Backpacking with a purpose

One student activist’s trip to Guatemala

Robertson spent nine days as a  “backpacktivist” with Operation Groundswell: a program devoted to redefining travel and volunteerism.
Credit: 
Supplied by Renee Robertson

Last reading week, I joined a group of “backpacktivists” for a nine-day excursion to Guatemala with Operation Groundswell: a program devoted to redefining travel and volunteerism. 

I went into this experience with a critical mindset, but also a hopeful one. The program satisfied those feelings, and at times, went beyond. As volunteers, we weren’t just assigned to your typical volunteer project but rather, we were given an in-depth and insightful perspective on Guatemalan culture and the organizations we worked with. 

With seven other white, female students and two white, male Operation Groundswell leaders, we stood out as a team with tremendous privilege. During the program we were lucky enough to hear about Guatemalan culture from former guerrillas, learn about and deconstruct myths regarding fair trade, and have a blast while doing it. 

Our days were packed with activities. We hiked up volcanoes, made our own soaps and bags with local Guatemalan women, as well as de-pulped, grinded and roasted our own coffee beans on the side of a volcano. After a two-day hiking excursion we settled in for a couple of days to build stoves for women’s associations in the Guatemalan highlands. On the last day of the program we woke up at 3 a.m. to camp out on the summit of one of Central America’s highest points to watch the sun rise above the clouds.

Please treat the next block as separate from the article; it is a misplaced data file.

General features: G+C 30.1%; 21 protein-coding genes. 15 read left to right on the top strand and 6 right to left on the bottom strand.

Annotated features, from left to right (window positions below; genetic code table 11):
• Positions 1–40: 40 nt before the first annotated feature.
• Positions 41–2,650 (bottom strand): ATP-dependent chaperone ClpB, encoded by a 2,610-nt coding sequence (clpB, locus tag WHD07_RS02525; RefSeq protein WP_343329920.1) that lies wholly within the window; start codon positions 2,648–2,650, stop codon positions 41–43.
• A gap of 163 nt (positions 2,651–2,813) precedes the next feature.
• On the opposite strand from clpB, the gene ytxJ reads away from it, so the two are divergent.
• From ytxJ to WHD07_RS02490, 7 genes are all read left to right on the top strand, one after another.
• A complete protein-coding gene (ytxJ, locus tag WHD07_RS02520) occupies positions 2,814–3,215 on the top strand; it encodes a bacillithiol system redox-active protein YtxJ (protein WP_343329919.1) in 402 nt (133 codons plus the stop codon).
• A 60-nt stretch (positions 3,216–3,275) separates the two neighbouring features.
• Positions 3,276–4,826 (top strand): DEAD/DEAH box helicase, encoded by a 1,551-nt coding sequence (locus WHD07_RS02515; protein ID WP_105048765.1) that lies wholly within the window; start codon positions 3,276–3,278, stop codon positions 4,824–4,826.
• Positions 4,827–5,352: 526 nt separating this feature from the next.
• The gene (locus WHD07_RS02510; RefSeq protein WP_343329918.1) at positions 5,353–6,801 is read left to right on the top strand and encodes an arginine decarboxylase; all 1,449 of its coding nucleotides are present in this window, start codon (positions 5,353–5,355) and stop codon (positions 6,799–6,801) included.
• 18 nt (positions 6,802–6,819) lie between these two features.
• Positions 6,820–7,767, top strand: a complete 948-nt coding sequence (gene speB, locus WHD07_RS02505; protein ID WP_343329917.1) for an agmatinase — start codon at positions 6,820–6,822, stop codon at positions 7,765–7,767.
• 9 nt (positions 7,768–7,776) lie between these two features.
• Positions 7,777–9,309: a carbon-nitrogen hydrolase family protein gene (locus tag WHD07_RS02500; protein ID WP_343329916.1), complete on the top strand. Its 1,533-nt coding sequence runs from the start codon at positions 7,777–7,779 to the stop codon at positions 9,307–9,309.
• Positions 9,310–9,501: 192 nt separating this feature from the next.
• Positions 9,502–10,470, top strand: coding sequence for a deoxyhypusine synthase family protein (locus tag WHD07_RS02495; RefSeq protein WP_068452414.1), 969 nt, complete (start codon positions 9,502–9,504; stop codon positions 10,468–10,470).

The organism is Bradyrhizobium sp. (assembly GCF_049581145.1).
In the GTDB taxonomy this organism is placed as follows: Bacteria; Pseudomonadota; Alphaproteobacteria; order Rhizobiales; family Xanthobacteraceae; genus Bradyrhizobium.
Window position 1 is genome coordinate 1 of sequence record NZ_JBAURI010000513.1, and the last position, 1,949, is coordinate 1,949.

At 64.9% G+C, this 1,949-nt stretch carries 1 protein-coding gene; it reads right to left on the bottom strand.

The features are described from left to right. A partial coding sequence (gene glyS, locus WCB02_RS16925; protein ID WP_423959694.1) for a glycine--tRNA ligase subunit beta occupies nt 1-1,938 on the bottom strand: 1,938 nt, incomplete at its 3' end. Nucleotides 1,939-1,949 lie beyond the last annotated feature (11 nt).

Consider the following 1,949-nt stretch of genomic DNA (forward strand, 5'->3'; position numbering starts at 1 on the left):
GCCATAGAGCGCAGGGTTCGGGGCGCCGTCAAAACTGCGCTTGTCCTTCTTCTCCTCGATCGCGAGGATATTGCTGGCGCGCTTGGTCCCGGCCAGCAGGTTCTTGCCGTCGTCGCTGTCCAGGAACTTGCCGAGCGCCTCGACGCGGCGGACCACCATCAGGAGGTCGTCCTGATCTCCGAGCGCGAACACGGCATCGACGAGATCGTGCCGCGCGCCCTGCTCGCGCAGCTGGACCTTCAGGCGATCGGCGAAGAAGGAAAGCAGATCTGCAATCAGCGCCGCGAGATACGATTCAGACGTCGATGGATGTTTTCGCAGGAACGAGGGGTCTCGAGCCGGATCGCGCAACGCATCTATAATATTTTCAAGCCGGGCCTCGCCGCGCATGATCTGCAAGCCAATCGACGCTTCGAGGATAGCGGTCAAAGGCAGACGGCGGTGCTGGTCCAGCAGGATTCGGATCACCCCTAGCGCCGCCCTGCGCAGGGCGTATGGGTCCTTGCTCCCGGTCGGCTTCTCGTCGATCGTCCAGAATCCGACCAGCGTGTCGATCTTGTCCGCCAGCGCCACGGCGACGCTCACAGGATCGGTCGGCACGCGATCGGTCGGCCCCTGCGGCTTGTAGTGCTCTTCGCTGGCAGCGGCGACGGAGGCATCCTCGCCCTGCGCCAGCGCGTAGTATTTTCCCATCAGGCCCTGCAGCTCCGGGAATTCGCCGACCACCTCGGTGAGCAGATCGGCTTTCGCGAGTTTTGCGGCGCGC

The people we met, the culture we were exposed to and the scenery we saw will forever be engrained in my memory.

But while the adventure component of the trip was great, the whole experience had a lasting and deeper impact on both the locals and myself. 

Some might argue that I could have had the same impact if I’d just donated the money directly to the Guatemalan organizations with whom we worked with. But in reality, I would never have done that. 

I paid for the experience and for the opportunity to help other people first-hand — to see the faces of the people I would be benefiting and have a deeper understanding of their struggle.  

“For our generation, it’s all too easy to feel desensitized by the guilt being directly thrust upon us whenever we read the newspaper, turn on the TV or talk to a charity fundraiser on the street,” Mikel Iriarte, an Operation Groundswell leader, said. “Paying up is never going to cure the world’s wealth and civil rights disparities.”

If I’d just donated the money, I wouldn’t be reflecting upon NGOs and volunteerism. I wouldn’t know some of the local challenges that Guatemalan people face. I wouldn’t be writing this article now and the conversations that need to be had about volunteerism wouldn’t occur.  

This experience was more than just backpacking, it was truly meaningful and a trip I’ll never forget. 

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